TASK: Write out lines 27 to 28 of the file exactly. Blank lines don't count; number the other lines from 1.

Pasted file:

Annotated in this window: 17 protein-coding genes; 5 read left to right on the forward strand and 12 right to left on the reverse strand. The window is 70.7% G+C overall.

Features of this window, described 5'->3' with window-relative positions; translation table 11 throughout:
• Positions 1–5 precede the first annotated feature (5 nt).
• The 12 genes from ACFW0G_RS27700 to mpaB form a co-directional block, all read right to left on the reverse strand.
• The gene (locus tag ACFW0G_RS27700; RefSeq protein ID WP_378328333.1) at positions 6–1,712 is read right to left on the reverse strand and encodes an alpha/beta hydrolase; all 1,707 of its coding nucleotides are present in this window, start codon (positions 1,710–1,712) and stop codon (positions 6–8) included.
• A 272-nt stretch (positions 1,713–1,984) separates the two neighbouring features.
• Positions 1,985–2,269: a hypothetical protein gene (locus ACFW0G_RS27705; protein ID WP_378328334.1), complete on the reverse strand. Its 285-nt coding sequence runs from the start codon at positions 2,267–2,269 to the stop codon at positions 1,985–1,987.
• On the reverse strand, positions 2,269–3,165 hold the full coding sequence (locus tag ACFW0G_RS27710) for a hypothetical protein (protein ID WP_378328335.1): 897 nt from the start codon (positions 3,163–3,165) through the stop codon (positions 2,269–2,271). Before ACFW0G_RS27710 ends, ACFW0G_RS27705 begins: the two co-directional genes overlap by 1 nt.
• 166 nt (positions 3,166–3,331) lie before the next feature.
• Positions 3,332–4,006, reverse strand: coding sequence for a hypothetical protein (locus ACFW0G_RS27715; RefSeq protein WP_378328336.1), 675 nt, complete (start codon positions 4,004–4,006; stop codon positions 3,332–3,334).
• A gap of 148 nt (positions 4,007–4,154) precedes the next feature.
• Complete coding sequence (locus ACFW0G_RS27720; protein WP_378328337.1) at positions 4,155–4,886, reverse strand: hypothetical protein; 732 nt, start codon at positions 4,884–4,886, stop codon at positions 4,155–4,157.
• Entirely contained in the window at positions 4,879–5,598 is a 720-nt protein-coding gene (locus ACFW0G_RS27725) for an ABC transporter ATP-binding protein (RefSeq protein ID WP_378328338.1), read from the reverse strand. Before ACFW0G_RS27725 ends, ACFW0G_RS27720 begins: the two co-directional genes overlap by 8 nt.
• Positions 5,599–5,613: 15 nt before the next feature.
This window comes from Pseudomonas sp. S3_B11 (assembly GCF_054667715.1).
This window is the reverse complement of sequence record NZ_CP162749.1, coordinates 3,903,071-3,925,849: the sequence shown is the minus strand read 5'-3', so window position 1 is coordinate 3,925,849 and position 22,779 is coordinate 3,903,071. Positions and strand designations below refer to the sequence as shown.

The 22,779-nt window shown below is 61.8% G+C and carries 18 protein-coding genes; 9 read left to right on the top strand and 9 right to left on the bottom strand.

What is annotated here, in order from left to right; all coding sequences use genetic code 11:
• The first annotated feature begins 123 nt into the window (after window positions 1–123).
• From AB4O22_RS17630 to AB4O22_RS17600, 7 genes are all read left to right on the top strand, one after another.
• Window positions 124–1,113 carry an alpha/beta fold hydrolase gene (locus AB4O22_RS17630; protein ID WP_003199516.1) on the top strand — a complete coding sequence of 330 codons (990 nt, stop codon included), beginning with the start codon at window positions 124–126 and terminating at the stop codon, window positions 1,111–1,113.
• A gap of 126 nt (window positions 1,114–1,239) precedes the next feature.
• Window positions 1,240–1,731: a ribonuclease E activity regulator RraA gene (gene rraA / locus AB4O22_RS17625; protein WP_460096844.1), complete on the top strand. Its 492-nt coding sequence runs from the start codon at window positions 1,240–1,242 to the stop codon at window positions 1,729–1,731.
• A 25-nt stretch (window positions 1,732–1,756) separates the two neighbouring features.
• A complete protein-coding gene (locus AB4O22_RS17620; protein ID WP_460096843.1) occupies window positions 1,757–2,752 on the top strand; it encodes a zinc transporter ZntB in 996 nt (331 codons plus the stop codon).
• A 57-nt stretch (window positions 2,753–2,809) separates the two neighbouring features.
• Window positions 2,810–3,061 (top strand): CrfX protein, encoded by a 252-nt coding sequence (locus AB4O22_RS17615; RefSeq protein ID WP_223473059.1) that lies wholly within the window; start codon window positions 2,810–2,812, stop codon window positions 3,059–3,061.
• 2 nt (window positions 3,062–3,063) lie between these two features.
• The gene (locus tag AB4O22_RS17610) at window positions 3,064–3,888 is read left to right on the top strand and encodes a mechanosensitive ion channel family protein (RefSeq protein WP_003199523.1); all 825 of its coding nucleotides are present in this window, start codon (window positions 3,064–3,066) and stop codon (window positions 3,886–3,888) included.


• Window positions 2,810–3,061 (top strand): CrfX protein, encoded by a 252-nt coding sequence (locus AB4O22_RS17615; RefSeq protein ID WP_223473059.1) that lies wholly within the window; start codon window positions 2,810–2,812, stop codon window positions 3,059–3,061.
• 2 nt (window positions 3,062–3,063) lie between these two features.